James Bickford '10

Fellow, New York University's Office of the General Counsel

View James's resume.

Where did you work/do prior to entering law school?

I worked all over the place.  The cocktail party (and I suppose website) answer is that I held a variety of public policy jobs for my first two years after college, spent two and a half years in a graduate program in English literature, and then worked as a litigation paralegal in preparation for law school.  That glosses over some odd jobs here and there, but it's more or less true.

Why did you decide to go to law school after being away from school for so many years?

I wanted to get back to doing the sort of public-minded work that I had done before graduate school, and wanted to do it with a better professional credential than a Master's in English literature.

What skills that you developed throughout your pre-law career do you think were helpful and most transferrable to your summer law jobs?

I think that the biggest thing was just learning how to be a working professional.  I think that I was able to accomplish more over the course of my summers because I was already comfortable in an office environment. 

How did you handle discussing your pre-law school career experience during a summer job interview?  If you had a real change in direction, how did you handle it?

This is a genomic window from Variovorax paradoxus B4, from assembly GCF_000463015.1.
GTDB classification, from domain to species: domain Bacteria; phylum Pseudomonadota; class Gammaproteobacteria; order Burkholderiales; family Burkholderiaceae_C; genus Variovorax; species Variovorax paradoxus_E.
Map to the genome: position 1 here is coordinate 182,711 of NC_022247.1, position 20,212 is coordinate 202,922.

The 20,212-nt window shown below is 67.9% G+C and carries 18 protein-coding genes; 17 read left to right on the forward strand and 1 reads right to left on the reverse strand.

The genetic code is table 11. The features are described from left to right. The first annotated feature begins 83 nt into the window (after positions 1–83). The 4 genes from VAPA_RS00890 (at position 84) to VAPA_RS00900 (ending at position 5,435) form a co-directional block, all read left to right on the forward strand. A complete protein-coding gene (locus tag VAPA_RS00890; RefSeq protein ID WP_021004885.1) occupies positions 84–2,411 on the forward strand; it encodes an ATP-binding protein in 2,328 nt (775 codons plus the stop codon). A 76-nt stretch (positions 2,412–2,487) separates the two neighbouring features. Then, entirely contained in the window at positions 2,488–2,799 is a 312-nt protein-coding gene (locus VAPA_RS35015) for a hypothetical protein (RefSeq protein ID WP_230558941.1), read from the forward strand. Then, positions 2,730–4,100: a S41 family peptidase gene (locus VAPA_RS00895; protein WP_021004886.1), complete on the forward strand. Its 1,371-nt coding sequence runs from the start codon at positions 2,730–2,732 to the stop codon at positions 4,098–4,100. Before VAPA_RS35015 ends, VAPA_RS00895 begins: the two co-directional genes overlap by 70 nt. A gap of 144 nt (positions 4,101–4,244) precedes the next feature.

I spent my first summer at the District of Columbia Public Schools; I talked about the time that I had spent working for a municipal agency and a nonprofit group committed to urban redevelopment.  My second summer I spent mostly at the Department of Justice.  At one point, my interviewer said "You look like someone who doesn't really know what he wants to do."  I laughed, collected myself and said "Well, I think that's a plausible but ungenerous reading of my resume..." and then gave him whatever my "life in 18 seconds" speech was at that point.  It went fine.

Did you include or exclude anything on your resume or elaborate on areas of past work experience so potential employers would pay attention about your past experience or avoid questions regarding it?

I completely finessed the time that I had spent doing piecework freelance writing and tried to highlight my pre-grad school experience in public policy.

What suggestions do you have for other non-traditional students that might help them throughout the course of their time at HLS?

Remember why you're there.  One of the great advantages that non-traditional (by which I suppose we mean "old") students have is the life experience that they've acquired.  They should have a better sense of themselves and what matters to them than they did at 22... and perhaps than their 22-year-old classmates do now.  Having struggled at something helps.

Do you have any suggestions on how they might get involved at HLS? Were there any resources that are/were particularly helpful for you during your time at HLS?

I found OPIA to be a huge source of advice and moral support (and I promise they didn't ask me to say that).

HLS Spotlight: Alumni

Remember why you're there. One of the great advantages that non-traditional (by which I suppose we mean "old") students have is the life experience that they've acquired.

James Bickford '10

Last modified: May 11, 2012

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